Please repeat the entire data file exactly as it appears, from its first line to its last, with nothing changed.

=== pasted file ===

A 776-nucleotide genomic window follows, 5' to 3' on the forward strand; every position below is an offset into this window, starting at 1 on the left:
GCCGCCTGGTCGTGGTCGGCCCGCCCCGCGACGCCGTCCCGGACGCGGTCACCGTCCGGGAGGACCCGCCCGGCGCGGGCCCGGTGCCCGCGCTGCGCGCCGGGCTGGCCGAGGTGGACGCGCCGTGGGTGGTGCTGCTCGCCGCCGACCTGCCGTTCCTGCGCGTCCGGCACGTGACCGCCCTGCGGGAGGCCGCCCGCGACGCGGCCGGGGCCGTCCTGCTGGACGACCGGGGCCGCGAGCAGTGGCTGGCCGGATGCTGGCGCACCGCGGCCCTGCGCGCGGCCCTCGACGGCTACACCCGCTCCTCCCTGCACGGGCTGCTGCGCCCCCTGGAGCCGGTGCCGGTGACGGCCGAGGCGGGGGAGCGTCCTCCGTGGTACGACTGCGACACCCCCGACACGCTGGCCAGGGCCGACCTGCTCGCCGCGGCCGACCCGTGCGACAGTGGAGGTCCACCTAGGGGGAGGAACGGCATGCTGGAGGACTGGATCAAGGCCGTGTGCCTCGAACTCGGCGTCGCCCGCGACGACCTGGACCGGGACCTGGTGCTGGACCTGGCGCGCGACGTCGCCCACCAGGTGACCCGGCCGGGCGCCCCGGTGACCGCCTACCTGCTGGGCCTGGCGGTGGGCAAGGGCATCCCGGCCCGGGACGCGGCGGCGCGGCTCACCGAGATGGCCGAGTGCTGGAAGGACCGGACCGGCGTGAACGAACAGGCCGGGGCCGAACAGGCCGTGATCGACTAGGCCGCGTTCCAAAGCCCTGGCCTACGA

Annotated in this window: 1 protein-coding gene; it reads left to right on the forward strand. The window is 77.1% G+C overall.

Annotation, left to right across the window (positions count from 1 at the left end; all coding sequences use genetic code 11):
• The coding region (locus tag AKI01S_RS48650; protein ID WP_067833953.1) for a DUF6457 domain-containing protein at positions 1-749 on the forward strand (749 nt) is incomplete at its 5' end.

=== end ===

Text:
A 776-nucleotide genomic window follows, 5' to 3' on the forward strand; every position below is an offset into this window, starting at 1 on the left:
GCCGCCTGGTCGTGGTCGGCCCGCCCCGCGACGCCGTCCCGGACGCGGTCACCGTCCGGGAGGACCCGCCCGGCGCGGGCCCGGTGCCCGCGCTGCGCGCCGGGCTGGCCGAGGTGGACGCGCCGTGGGTGGTGCTGCTCGCCGCCGACCTGCCGTTCCTGCGCGTCCGGCACGTGACCGCCCTGCGGGAGGCCGCCCGCGACGCGGCCGGGGCCGTCCTGCTGGACGACCGGGGCCGCGAGCAGTGGCTGGCCGGATGCTGGCGCACCGCGGCCCTGCGCGCGGCCCTCGACGGCTACACCCGCTCCTCCCTGCACGGGCTGCTGCGCCCCCTGGAGCCGGTGCCGGTGACGGCCGAGGCGGGGGAGCGTCCTCCGTGGTACGACTGCGACACCCCCGACACGCTGGCCAGGGCCGACCTGCTCGCCGCGGCCGACCCGTGCGACAGTGGAGGTCCACCTAGGGGGAGGAACGGCATGCTGGAGGACTGGATCAAGGCCGTGTGCCTCGAACTCGGCGTCGCCCGCGACGACCTGGACCGGGACCTGGTGCTGGACCTGGCGCGCGACGTCGCCCACCAGGTGACCCGGCCGGGCGCCCCGGTGACCGCCTACCTGCTGGGCCTGGCGGTGGGCAAGGGCATCCCGGCCCGGGACGCGGCGGCGCGGCTCACCGAGATGGCCGAGTGCTGGAAGGACCGGACCGGCGTGAACGAACAGGCCGGGGCCGAACAGGCCGTGATCGACTAGGCCGCGTTCCAAAGCCCTGGCCTACGA

Annotated in this window: 1 protein-coding gene; it reads left to right on the forward strand. The window is 77.1% G+C overall.

Annotation, left to right across the window (positions count from 1 at the left end; all coding sequences use genetic code 11):
• The coding region (locus tag AKI01S_RS48650; protein ID WP_067833953.1) for a DUF6457 domain-containing protein at positions 1-749 on the forward strand (749 nt) is incomplete at its 5' end.